Review: Big screen take on Stephen King’s IT is well executed but a little anodyne
PUBLISHED: 12:13 08 September 2017 | UPDATED: 12:21 08 September 2017
© 2016 Warner Bros. Entertainment Inc. and RatPac-Dune Entertainment LLC All Rights Reserved
The horror writer’s disturbing 1986 novel finally materialises on the big screen directed by Andy Muschietti focussing on the stories of children whose lives are scarred by a malevolent presence taken form as a Clown called Pennywise.
Warner Brother’s marketing for IT has helped turn this adaptation of an old Stephen King doorstopper into something of a cultural phenomenon, set to be one of the biggest horror movies of recent times.
Its poster – an exclamation mark made up of a yellow coated child victim and a red balloon, with the logo “you’ll float too” - is almost indecently chilling. Well, they certainly hooked me in.
Andres Muchchietti’s film is a crowd pleasing, well executed adaptation, but maybe just a little anodyne, even nice. Certainly this wuss was able to sit through it without distress or alarm. It reminds of the days when people used to say that Stephen King books didn’t make for good films.
What soon becomes apparent is that this is not going to tap into the contemporary unease of the whole ‘Creepy Clown’ craze, but will invite us on a cosy trip back to the 1980s. The film on at the local cinema is the first Michael Keaton Batman, but this is a cinematic landscape dominated by early Spielberg.
It is two films in one. Mostly we are engaged with a hoping-to-come-of-age tale in which a group of bullied outsider kids, come together over the summer vacation in the small town of Derry (pronounced Dairy) to stand up to psychotic bullies and their demented parents. Oh, and fight against a shape shifting, child killing thing that often takes the form of clown called Pennywise (Bill Skarsgård.)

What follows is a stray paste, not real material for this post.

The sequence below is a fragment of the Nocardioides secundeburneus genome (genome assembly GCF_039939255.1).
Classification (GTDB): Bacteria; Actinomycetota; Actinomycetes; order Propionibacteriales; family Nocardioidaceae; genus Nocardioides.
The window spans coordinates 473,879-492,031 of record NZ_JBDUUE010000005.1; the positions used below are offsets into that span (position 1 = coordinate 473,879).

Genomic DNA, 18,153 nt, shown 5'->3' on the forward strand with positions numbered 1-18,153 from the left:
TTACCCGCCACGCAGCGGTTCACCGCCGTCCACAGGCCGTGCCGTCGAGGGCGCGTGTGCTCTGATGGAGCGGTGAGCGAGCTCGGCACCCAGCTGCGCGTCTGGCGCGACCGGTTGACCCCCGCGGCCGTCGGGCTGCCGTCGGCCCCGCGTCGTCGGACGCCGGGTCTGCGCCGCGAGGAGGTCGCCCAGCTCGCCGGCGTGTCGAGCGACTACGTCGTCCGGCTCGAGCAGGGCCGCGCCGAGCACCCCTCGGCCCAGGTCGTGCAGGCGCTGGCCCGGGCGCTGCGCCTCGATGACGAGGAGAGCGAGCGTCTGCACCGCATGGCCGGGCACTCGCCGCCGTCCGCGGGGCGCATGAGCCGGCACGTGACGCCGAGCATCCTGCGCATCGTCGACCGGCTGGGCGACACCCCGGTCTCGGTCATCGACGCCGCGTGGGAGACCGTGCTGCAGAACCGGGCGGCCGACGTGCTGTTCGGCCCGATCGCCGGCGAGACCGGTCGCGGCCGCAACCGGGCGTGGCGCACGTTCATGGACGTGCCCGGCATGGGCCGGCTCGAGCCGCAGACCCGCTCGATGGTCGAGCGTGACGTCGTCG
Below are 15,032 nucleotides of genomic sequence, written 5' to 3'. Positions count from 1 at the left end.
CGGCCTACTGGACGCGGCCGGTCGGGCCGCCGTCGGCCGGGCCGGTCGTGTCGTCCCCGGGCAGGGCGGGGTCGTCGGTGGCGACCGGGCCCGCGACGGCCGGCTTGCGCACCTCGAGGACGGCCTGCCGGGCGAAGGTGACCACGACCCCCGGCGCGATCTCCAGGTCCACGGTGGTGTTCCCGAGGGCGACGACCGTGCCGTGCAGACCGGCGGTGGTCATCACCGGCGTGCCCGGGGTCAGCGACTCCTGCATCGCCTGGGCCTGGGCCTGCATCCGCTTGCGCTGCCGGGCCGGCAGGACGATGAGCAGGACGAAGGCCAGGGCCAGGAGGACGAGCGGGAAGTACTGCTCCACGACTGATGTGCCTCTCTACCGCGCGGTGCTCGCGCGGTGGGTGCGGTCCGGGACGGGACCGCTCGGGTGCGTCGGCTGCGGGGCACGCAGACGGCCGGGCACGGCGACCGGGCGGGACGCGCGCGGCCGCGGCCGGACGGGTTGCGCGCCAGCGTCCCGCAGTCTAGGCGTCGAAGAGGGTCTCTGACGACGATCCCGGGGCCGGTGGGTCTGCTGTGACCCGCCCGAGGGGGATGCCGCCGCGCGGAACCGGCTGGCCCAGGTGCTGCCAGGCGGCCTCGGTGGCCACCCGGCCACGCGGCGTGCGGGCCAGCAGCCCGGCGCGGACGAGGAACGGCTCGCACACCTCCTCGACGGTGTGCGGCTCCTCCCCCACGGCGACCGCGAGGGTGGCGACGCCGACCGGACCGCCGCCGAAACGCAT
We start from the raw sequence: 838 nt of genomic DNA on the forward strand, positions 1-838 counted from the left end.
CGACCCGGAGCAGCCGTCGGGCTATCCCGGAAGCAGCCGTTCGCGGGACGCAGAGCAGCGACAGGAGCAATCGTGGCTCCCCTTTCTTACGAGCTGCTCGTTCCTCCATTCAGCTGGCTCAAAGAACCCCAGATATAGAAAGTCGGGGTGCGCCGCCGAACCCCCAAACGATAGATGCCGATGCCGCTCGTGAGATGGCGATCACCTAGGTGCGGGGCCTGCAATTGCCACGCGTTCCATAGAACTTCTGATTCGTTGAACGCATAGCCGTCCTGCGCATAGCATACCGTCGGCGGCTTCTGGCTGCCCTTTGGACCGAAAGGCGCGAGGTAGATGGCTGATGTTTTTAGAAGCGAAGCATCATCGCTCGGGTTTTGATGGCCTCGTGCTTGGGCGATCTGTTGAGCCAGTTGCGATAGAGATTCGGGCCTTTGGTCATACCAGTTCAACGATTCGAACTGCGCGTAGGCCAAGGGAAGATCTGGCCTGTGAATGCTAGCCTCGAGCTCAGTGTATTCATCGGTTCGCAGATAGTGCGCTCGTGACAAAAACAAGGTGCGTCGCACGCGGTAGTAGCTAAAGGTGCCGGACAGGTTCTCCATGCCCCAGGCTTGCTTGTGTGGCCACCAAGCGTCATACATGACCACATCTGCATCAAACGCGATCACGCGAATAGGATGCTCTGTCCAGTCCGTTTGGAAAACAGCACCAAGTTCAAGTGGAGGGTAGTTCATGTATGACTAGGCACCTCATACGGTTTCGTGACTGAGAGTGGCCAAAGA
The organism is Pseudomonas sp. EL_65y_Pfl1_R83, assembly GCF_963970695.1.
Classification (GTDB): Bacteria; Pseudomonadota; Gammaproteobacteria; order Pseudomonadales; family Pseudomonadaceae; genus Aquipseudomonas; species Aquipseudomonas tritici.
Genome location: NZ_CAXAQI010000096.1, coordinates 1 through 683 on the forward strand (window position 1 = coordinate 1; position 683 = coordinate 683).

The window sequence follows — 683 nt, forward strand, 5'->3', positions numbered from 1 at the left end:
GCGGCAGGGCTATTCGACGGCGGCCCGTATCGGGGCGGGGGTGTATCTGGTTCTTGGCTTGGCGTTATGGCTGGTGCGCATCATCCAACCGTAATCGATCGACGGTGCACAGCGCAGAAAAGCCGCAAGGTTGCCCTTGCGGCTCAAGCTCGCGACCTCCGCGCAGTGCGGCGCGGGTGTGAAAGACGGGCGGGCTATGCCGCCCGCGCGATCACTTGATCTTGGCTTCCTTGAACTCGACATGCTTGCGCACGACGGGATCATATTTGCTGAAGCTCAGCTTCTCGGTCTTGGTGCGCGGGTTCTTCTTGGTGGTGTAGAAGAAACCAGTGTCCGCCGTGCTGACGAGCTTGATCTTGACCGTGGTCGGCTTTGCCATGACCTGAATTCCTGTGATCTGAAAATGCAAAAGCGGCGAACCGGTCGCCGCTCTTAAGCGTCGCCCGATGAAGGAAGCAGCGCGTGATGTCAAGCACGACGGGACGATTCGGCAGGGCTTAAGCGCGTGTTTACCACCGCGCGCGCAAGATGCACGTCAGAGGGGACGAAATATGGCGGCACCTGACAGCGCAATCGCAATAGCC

So it is like a Stand By Me remake, interrupted at regular intervals by stylish horror set pieces. I liked the kids, and liked the horror bits; but I wasn’t ever truly convinced the two really belonged together.
The poster is so effective, so squirming unpleasant, because it suggest something that will defile innocence, cross the line. These kids are all having really crappy childhoods being saddled with paedophile fathers, psychotic bullies, stammers, morbid obesity etc, but in the film there is an innocent glow which seems to protect them. Technically, they are going through an horrendous ordeal, but in many ways they are having a wail of a time. And those big horror set pieces that punctuate the tale are like the big showstopping numbers in a musical; impressive and entertaining but when they stop it’s like everybody goes back to normal, untouched by the experience.
The It in IT is so called because It is undefined, we don’t know its parameters. This is clever in as much as it allows author and filmmaker plenty of leeway to create audacious and elaborate scenes for it. But what we do know is that its primary purpose is to kill children: so why doesn’t it just get on with it?
King included the notion that it feeds on fear as a get out for this but it narks me when the menace in a horror film is more concerned with how it looks then actually being a menace.
It is a showboating demon, constantly performing unnecessary keepy uppy tricks to show off just how very very clever it is. But if IT isn’t going to take this seriously, why should I?